Last week we presented Part I of this two-part article: The Rising C’s of our Urban Future. Part I revealed the first four «C’s» as trending issues for destinations and cities of the future. Part II of this article discusses the last three:
5. Citizen Involvement
The Smart City agenda until recently has been very technology-driven. Little attention has been paid to the citizen – the actual user of the city. But this is changing and this is happening fast.
In the new Barcelona Smart City strategy the focus is now on “making life better for people”, and has four key components to make Barcelona a more open, democratic, creative and circular city. The pioneering Barcelona Digital City plan is the city’s bold roadmap to drive technological sovereignty for citizens. It promotes a more diverse digital economy and a new urban innovation model by focusing on the transformation and digital innovation of the public sector through the greater involvement of companies, administrations, academia, communities and citizens.
The InterAmerican Development Bank in their new guidebook “The Road to Smart Cities” – state that people play a very important role as beneficiaries of and participants in city transformations. Their inclusion and engagement is key in the transition from traditional management models to a Smart City management model.
Smart city development faces many barriers around the world including tight municipal budgets, sluggish public procurement guidelines, privacy and cybersecurity concerns, and a pressing need for more IT talent at municipal agencies. Taking the time to deploy new, futuristic technologies can also be a luxury that many cities charged with the day-to-day running of a metropolis can’t afford. To disrupt and to accelerate the development of our urban eco-systems will require collaboration on a scale never seen before. The silos need to be broken and private-public-people partnerships will need to be developed and mainstreamed to co-create and implement the technology that can make our cities smart.
In partnership with leading organisation such as the Smart City Council, we are increasingly working on solutions to share information between cities and how they can support each other to grow. In this way, we expect to see more aggregation of needs, joint development projects and multi-city purchasing of solutions.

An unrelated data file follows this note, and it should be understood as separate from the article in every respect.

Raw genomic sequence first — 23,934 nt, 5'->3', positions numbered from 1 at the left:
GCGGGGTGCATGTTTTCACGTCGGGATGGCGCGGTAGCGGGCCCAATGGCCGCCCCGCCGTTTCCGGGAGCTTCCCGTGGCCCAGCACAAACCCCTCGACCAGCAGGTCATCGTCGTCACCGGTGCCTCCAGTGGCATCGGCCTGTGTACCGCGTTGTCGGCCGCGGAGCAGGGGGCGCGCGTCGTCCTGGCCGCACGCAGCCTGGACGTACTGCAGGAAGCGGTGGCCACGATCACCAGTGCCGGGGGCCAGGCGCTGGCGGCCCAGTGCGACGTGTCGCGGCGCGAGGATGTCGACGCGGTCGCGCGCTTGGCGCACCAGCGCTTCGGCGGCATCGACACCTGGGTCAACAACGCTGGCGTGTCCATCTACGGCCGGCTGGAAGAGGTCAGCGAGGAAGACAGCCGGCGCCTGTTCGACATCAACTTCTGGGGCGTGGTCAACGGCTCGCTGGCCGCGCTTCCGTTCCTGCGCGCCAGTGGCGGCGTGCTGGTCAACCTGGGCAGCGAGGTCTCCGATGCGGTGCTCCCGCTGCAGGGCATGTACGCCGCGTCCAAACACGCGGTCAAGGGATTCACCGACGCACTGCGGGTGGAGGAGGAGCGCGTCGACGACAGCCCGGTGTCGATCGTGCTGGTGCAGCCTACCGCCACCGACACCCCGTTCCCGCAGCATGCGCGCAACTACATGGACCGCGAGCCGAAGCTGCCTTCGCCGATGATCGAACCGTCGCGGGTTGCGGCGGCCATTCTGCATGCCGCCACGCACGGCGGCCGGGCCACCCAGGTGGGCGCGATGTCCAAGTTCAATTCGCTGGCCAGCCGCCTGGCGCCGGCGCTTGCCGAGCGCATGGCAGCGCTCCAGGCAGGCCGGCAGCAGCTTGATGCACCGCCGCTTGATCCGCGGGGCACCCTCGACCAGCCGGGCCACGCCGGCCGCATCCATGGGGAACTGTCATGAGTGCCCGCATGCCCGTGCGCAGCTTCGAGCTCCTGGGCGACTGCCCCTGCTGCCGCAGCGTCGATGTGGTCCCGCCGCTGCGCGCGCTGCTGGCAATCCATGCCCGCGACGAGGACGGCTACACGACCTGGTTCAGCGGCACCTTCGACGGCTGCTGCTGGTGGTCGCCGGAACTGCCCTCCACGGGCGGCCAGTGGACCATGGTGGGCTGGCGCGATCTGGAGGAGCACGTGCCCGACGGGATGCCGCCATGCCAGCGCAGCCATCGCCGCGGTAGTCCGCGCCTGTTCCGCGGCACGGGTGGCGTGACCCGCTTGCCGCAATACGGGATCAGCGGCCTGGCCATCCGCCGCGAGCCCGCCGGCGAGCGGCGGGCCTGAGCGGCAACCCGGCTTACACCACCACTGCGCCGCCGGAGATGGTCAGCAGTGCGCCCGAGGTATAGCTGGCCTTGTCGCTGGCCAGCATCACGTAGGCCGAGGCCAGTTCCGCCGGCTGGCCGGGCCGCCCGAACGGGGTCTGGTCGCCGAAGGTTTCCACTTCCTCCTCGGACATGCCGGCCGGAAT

All over the world, smart technologies are increasingly transforming cities — reducing congestion, cutting crime, modernizing the electric grid. Yet far too often, these benefits do not extend to those most in need — the poor, the disabled, the homeless and those without Internet access.
“Cities and towns have an immense role to play in ending poverty and building inclusive societies that promote participation by all,” UN Secretary-General Ban Ki-moon said at the Habitat III conference in Quito, Colombia that focused on sustainable urban development. Together with the increased focus by cities, businesses and NGOs on the UN 2030 Sustainable Development Goals, we expect to increasingly see technology and a spirit of compassion focused on making a difference to those in need.
For example, in Nairobi, Kenya, an estimated 2.5 million people live in slums, and over a third do not have access to clean water. For them water is a precious resource and often they would have to hunt around and wait in long lines to find water they could buy. More often than not the water supply points do not work, mainly due to lack of funds and capacity for operations and maintenance. Enter Vodafone, Ericsson and Grundfos who in a collaborative project are enabling Kenyans to use their mobile phones and the M-Pesa mobile money services to make payments for water. Now the people can pay for clean water by sending a text that unlocks a water pump. As a result of this guaranteed payment the local water companies are willing to connect a growing number of neighbourhoods to their systems.
Like this article? Feel free to contact the author Guy Bigwood, MCI Group Sustainability Director, at @guybigwood or email@example.com.